To Love is to Live is a collection of poems that deeply describes the feelings that love can bring. Love is a roller coaster ride that allows lovers feel moments of sheer joy-the feeling that the whole world has stopped, and their love is the only thing that exists. Hearts beat as one, and the rest of the world is distant, existing far from their emotional core. Yet love can also leave someone feeling that their whole life has been shattered; the world has suddenly become a dark, empty space seemingly overnight. The emotions of love cover the spectrum from total bliss to pure misery. These emotions cannot be denied; their strength over the hearts of lovers cannot be ignored. Some may yearn to feel the emotional high that love causes, but are scared to feel the hurt that sometimes comes along with it. Both the joy and the pain, though, are essential to being human. If you are not in love, you are not living.
Love's curse is evil in itself; It preys on hearts of lovers at a time of weakness, Like a baby seal in the middle of the ocean. It seeks the souls of emptiness, And strikes at their most vulnerable, Like a hunter who follows its prey ...
From Kirkus Discoveries
Obsessive love inspires a torrent of conflicted emotions in these heartfelt poems.
Love, Makhadmi writes in "I Love Love," detonates "like the alpha phase of an atomic bomb," and the 99 poems she gathers here register the searing heat, abject surrender and toxic fallout that ensue. The latter two predominate in her first section, "Poems of Painful Love," addressed by a besotted woman-in "Raindrops" she wonders, "How can my life have meaning / When the sole purpose of my existence is to love you?"-to a nameless, and often heartless, man. "My stomach fills with pain you've left me in," she keens to her cruelly absent lover in "Drown" before continuing: "I drown in tears that have fallen from my lashes; / Like a seal, I can't keep up with killer whales." In "Day and Night," her unhinged anguish turns to self-victimization: "I cut my flesh to give relief to the constant agony in my heart." In "Pain," the tears and blood dry up under a hot anger: "To taste your pain excites me; / To hurt you is my mission. / Oh, how senseless I can be, / And send you to a mortician." Makhadmi's dark, repetitive, incantatory images of blood, tears and rainfall lift in the concluding section, "Poems of Sweet Love." Here the woman's devotion remains self-immolating-"I would sacrifice my happiness for you alone; / Like a wounded fox, I would lie on train tracks," she vows in "Sacrifice"-but in "No Boundaries" it yields a quiet joy-"Like the beauty of a flamingo, / My love for you is never ending"-and in "To Know You"-"My heart pitter patters with excitement...Because to know you is to love you"-a sunny lyricism. Makhadmi's unwavering focus on her narrator's inner feelings often turns the figure of the lover into a cipher, yet it works: her poetry vividly conveys a certain rapturous kind of love that blocks out everything but the heart's desire.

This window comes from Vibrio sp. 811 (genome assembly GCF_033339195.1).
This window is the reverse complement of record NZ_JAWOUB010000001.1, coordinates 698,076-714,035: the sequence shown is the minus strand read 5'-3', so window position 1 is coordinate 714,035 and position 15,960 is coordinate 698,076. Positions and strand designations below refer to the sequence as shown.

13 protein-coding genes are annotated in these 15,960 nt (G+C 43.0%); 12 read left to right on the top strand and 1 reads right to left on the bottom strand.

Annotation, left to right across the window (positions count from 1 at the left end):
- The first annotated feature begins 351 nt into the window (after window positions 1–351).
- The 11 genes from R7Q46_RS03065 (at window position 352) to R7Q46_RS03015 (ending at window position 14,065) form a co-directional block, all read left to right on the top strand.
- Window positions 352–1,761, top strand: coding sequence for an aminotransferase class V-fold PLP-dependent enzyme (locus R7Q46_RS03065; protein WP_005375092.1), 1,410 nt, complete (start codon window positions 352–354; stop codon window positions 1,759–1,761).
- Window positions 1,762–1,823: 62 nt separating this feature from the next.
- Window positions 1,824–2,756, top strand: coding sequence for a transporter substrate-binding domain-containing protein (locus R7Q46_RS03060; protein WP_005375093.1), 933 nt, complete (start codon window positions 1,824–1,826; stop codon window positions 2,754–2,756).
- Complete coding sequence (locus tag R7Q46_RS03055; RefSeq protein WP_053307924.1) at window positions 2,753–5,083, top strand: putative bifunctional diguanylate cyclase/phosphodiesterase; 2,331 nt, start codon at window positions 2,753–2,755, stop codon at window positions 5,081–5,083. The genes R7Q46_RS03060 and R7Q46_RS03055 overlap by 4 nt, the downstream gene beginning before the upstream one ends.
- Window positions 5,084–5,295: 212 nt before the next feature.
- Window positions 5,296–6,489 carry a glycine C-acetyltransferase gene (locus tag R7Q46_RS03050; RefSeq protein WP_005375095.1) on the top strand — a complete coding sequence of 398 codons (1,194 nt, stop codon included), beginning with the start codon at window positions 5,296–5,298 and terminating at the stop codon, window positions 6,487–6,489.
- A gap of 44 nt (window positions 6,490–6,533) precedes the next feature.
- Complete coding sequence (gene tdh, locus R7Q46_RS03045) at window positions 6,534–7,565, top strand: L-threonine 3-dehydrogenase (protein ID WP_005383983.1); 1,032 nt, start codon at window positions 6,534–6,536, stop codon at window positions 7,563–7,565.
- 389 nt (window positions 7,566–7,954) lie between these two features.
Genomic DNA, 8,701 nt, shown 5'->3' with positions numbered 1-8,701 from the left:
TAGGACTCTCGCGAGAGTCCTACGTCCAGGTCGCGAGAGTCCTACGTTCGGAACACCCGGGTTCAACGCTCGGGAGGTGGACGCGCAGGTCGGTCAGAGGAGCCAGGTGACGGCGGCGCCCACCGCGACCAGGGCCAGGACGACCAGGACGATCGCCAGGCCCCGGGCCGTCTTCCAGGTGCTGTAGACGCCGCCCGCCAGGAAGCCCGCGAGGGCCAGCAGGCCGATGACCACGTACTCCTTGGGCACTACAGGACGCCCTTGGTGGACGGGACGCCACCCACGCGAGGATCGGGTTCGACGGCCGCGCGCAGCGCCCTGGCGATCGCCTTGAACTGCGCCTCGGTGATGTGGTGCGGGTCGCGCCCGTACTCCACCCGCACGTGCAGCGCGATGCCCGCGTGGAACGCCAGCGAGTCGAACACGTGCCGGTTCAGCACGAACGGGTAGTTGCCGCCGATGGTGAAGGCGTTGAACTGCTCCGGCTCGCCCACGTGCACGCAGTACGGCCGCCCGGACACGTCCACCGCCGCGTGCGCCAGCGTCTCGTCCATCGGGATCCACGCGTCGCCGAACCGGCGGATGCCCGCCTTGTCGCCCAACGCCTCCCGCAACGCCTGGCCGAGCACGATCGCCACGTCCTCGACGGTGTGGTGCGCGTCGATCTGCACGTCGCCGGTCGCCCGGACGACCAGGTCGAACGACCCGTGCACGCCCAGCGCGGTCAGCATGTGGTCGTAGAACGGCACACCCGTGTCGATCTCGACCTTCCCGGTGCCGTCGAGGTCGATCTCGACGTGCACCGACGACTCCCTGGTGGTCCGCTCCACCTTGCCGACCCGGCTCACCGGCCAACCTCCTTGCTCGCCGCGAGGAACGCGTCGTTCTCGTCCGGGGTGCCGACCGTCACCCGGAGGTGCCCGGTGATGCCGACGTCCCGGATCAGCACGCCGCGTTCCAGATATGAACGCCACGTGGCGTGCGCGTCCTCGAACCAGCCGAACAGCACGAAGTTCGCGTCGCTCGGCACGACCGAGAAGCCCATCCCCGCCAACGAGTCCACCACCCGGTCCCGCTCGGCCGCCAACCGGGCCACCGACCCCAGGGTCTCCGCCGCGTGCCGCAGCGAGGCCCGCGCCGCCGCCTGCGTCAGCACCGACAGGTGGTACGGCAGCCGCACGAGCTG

An intense, tragic, but ultimately hopeful accounting of the price-and value-of passion.